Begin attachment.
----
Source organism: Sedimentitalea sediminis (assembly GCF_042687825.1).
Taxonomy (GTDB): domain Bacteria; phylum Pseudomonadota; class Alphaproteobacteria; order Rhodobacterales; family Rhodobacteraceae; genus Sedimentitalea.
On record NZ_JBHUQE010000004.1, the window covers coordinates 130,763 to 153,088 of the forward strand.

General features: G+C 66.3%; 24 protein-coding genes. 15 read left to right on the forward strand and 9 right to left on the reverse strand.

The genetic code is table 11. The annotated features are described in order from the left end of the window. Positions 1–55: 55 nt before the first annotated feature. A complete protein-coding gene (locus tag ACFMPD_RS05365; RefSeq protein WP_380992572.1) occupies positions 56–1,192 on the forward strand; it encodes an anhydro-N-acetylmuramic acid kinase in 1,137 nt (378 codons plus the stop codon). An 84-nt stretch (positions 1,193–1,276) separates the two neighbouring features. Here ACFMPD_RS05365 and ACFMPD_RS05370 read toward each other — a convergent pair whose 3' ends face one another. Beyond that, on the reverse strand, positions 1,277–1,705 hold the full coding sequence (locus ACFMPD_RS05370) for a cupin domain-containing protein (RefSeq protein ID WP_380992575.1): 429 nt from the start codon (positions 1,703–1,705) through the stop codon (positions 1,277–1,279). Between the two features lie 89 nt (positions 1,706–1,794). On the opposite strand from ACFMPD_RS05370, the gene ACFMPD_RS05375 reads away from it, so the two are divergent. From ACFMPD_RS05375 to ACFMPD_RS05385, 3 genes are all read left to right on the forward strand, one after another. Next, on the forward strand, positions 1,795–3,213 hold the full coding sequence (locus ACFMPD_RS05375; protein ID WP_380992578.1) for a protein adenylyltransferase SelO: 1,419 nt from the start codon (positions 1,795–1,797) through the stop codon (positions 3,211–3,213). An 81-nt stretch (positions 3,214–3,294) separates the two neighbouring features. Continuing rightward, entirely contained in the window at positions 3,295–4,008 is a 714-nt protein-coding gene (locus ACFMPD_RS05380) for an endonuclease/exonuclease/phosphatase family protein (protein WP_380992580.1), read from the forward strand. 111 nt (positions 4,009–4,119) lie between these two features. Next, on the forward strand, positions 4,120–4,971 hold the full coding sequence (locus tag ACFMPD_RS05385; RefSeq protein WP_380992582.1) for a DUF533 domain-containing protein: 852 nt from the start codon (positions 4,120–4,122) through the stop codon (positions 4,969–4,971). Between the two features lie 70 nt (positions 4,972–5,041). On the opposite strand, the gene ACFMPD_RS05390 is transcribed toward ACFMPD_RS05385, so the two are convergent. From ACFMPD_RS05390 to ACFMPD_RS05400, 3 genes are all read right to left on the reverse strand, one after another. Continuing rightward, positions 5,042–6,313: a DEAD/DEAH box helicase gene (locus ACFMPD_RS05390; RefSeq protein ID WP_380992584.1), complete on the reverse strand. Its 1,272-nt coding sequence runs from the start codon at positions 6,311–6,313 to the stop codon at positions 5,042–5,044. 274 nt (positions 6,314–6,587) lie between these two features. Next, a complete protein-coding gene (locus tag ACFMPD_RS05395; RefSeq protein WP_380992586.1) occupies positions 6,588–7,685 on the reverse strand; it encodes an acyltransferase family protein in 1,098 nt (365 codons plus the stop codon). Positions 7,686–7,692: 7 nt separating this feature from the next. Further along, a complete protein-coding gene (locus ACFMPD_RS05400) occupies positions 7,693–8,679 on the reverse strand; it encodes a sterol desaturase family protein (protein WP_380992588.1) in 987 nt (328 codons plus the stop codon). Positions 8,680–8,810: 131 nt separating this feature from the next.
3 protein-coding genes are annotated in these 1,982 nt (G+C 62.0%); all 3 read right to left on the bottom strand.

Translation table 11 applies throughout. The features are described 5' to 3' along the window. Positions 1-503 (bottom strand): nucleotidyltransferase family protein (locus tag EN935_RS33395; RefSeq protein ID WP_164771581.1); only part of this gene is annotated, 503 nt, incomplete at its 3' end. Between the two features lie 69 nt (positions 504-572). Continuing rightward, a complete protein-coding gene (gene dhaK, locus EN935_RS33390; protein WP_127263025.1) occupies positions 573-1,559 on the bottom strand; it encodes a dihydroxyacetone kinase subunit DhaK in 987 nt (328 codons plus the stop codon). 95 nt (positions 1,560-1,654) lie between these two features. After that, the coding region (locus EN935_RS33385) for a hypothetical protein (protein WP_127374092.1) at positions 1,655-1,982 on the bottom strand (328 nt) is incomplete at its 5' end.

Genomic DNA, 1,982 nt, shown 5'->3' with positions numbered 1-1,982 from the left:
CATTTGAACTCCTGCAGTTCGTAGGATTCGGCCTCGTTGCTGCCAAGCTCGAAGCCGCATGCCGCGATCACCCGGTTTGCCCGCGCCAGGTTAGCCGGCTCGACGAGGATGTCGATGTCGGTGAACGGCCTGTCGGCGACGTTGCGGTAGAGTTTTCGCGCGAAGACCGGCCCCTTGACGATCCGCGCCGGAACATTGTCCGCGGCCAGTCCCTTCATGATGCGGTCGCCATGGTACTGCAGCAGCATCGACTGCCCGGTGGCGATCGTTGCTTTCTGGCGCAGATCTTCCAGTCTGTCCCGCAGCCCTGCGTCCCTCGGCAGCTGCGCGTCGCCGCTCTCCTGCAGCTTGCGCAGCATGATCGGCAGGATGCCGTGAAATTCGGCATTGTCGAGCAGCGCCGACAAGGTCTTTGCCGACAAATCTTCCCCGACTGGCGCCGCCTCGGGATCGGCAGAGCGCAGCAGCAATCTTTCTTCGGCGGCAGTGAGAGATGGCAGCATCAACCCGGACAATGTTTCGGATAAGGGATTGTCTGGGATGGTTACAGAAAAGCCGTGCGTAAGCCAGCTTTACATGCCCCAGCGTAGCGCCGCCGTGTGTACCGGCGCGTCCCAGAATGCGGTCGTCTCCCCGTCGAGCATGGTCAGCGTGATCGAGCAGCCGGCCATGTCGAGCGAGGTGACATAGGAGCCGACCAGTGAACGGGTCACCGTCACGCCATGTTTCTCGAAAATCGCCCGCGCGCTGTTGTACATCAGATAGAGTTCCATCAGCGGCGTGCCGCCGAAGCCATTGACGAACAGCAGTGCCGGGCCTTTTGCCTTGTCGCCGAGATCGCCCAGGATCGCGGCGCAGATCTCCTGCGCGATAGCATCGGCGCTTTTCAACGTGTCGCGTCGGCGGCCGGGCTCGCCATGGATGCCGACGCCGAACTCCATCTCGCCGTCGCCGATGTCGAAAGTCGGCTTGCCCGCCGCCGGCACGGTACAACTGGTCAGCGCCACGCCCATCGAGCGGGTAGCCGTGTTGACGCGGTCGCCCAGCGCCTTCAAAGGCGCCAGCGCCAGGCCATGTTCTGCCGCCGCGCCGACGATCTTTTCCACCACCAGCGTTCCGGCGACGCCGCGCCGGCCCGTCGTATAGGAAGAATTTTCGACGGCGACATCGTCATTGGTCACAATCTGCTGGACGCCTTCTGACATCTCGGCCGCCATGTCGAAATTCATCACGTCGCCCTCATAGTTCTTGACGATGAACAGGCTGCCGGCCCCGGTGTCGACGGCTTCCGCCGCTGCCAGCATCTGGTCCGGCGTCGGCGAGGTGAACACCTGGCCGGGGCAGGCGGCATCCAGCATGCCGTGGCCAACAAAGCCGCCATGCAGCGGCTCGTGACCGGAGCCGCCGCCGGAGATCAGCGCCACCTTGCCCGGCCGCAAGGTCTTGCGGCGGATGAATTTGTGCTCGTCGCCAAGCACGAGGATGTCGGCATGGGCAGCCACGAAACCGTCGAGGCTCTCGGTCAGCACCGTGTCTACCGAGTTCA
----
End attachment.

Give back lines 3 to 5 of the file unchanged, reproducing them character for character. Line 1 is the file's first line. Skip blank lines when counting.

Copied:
On record NZ_JBHUQE010000004.1, the window covers coordinates 130,763 to 153,088 of the forward strand.

General features: G+C 66.3%; 24 protein-coding genes. 15 read left to right on the forward strand and 9 right to left on the reverse strand.

The genetic code is table 11. The annotated features are described in order from the left end of the window. Positions 1–55: 55 nt before the first annotated feature. A complete protein-coding gene (locus tag ACFMPD_RS05365; RefSeq protein WP_380992572.1) occupies positions 56–1,192 on the forward strand; it encodes an anhydro-N-acetylmuramic acid kinase in 1,137 nt (378 codons plus the stop codon). An 84-nt stretch (positions 1,193–1,276) separates the two neighbouring features. Here ACFMPD_RS05365 and ACFMPD_RS05370 read toward each other — a convergent pair whose 3' ends face one another. Beyond that, on the reverse strand, positions 1,277–1,705 hold the full coding sequence (locus ACFMPD_RS05370) for a cupin domain-containing protein (RefSeq protein ID WP_380992575.1): 429 nt from the start codon (positions 1,703–1,705) through the stop codon (positions 1,277–1,279). Between the two features lie 89 nt (positions 1,706–1,794). On the opposite strand from ACFMPD_RS05370, the gene ACFMPD_RS05375 reads away from it, so the two are divergent. From ACFMPD_RS05375 to ACFMPD_RS05385, 3 genes are all read left to right on the forward strand, one after another. Next, on the forward strand, positions 1,795–3,213 hold the full coding sequence (locus ACFMPD_RS05375; protein ID WP_380992578.1) for a protein adenylyltransferase SelO: 1,419 nt from the start codon (positions 1,795–1,797) through the stop codon (positions 3,211–3,213). An 81-nt stretch (positions 3,214–3,294) separates the two neighbouring features. Continuing rightward, entirely contained in the window at positions 3,295–4,008 is a 714-nt protein-coding gene (locus ACFMPD_RS05380) for an endonuclease/exonuclease/phosphatase family protein (protein WP_380992580.1), read from the forward strand. 111 nt (positions 4,009–4,119) lie between these two features. Next, on the forward strand, positions 4,120–4,971 hold the full coding sequence (locus tag ACFMPD_RS05385; RefSeq protein WP_380992582.1) for a DUF533 domain-containing protein: 852 nt from the start codon (positions 4,120–4,122) through the stop codon (positions 4,969–4,971). Between the two features lie 70 nt (positions 4,972–5,041). On the opposite strand, the gene ACFMPD_RS05390 is transcribed toward ACFMPD_RS05385, so the two are convergent. From ACFMPD_RS05390 to ACFMPD_RS05400, 3 genes are all read right to left on the reverse strand, one after another. Continuing rightward, positions 5,042–6,313: a DEAD/DEAH box helicase gene (locus ACFMPD_RS05390; RefSeq protein ID WP_380992584.1), complete on the reverse strand. Its 1,272-nt coding sequence runs from the start codon at positions 6,311–6,313 to the stop codon at positions 5,042–5,044. 274 nt (positions 6,314–6,587) lie between these two features. Next, a complete protein-coding gene (locus tag ACFMPD_RS05395; RefSeq protein WP_380992586.1) occupies positions 6,588–7,685 on the reverse strand; it encodes an acyltransferase family protein in 1,098 nt (365 codons plus the stop codon). Positions 7,686–7,692: 7 nt separating this feature from the next. Further along, a complete protein-coding gene (locus ACFMPD_RS05400) occupies positions 7,693–8,679 on the reverse strand; it encodes a sterol desaturase family protein (protein WP_380992588.1) in 987 nt (328 codons plus the stop codon). Positions 8,680–8,810: 131 nt separating this feature from the next.